God set the world in motion. The sky proclaims his awesomeness; creation points to his holiness. And yet he is mindful of sinful men? Yes! Before he created the heavens, he chose you. Holy, majestic, awesome God was mindful of sinful man. He wasn’t surprised when Adam and Eve sinned. He knew that one day we’d fall, and that we would continually sin against him. Still, he chose us. God’s character is just, holy, and oh so merciful.
You Are Loved
Paul goes on to say that Jesus has also secured our righteousness, and we will one day be presented as blameless before the Father (Ephesians 1:4). Jesus accomplished something we could never do on our own. To be blameless is to be free from guilt, free from all blame. No one walking this earth is actually blameless. We have all sinned and fall short of the glory of God (Romans 3:23). Yet in Christ we are indeed blameless. Our sins are forgiven and washed away. In Christ we will be presented as blameless on the final day, and even now Jesus is interceding for us. We are covered with his righteousness.
In Christ, you are infinitely loved (Ephesians 1:4–5). God has bestowed all of these spiritual blessings on us out of his love for us. God’s love is incomprehensible; we can’t fathom it. When we try to compare our love to God’s love, we fall awfully short. God is love (1 John 4:8). Everything we know about God and every action we see from God is bound up in his love. God cannot act apart from his love. The greatest display of his love is through the blood of Christ: “In this is love, not that we have loved God but that he loved us and sent his Son to be the propitiation for our sins” (1 John 4:10).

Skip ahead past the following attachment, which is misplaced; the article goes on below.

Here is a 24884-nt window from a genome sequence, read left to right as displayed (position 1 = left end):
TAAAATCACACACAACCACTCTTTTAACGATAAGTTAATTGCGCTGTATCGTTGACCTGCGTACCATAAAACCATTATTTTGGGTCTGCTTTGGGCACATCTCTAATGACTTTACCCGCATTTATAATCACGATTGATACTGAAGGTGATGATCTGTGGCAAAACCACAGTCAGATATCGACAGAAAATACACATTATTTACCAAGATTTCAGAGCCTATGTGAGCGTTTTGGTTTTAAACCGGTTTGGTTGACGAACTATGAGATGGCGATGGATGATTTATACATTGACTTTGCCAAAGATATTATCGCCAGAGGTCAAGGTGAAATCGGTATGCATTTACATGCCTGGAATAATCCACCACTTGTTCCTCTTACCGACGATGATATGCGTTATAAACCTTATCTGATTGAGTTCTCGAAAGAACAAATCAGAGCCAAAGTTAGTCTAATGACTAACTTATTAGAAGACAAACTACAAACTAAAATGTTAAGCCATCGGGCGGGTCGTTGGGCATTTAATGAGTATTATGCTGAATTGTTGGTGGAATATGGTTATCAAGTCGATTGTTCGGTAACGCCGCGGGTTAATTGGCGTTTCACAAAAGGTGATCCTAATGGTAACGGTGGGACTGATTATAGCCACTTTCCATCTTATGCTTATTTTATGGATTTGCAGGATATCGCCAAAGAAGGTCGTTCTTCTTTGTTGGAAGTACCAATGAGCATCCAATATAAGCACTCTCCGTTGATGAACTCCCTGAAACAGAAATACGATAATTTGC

This is a love that we could never fully understand with our finite minds and limited ability to extend love. God’s love is incomparable, and it is reserved for you in Christ.
You Are Adopted
God could have stopped there, but he didn’t. If we are in Christ, we are also adopted sons and daughters of God (Ephesians 1:5). This is an inseparable adoption (Romans 8:35–39). As Christians, we are God’s children, and heirs of all he has (Romans 8:32) — fellow heirs with Christ (Romans 8:16–17).
Before the foundation of the world, God had us in mind and determined to create us and then adopt us as his very own children. We get to approach our majestic God boldly (Hebrews 4:16) as our Abba Father (Romans 8:15). There is nothing sweeter than to know that you are secure, safe, and loved by God in such an intimate way. In Christ, we have open access to our almighty heavenly Father.
More Than We Can Imagine
The riches of what it means to be in Christ are far greater than anything we could ask or imagine. We’ve only scratched the surface! God chose us, predestined us, adopted us, and lavished us with grace and with an inheritance beyond our wildest dreams — all to the praise of his glory.
When we are tempted to think that we must somehow be good enough to deserve God’s love, we need to bathe in Ephesians 1:3–14. These verses tell us a different story — a much better one. The God of the universe thought of us, created us, sought us out, sent his Son to die for us, and forgave us — and we didn’t do anything but receive it.
Remembering these great truths helps us fight our complacency toward the Lord. It makes us eager to know him, to love and obey him, not because of anything we can earn, but because of all that he has done. Because he first pursued us, we can pursue him.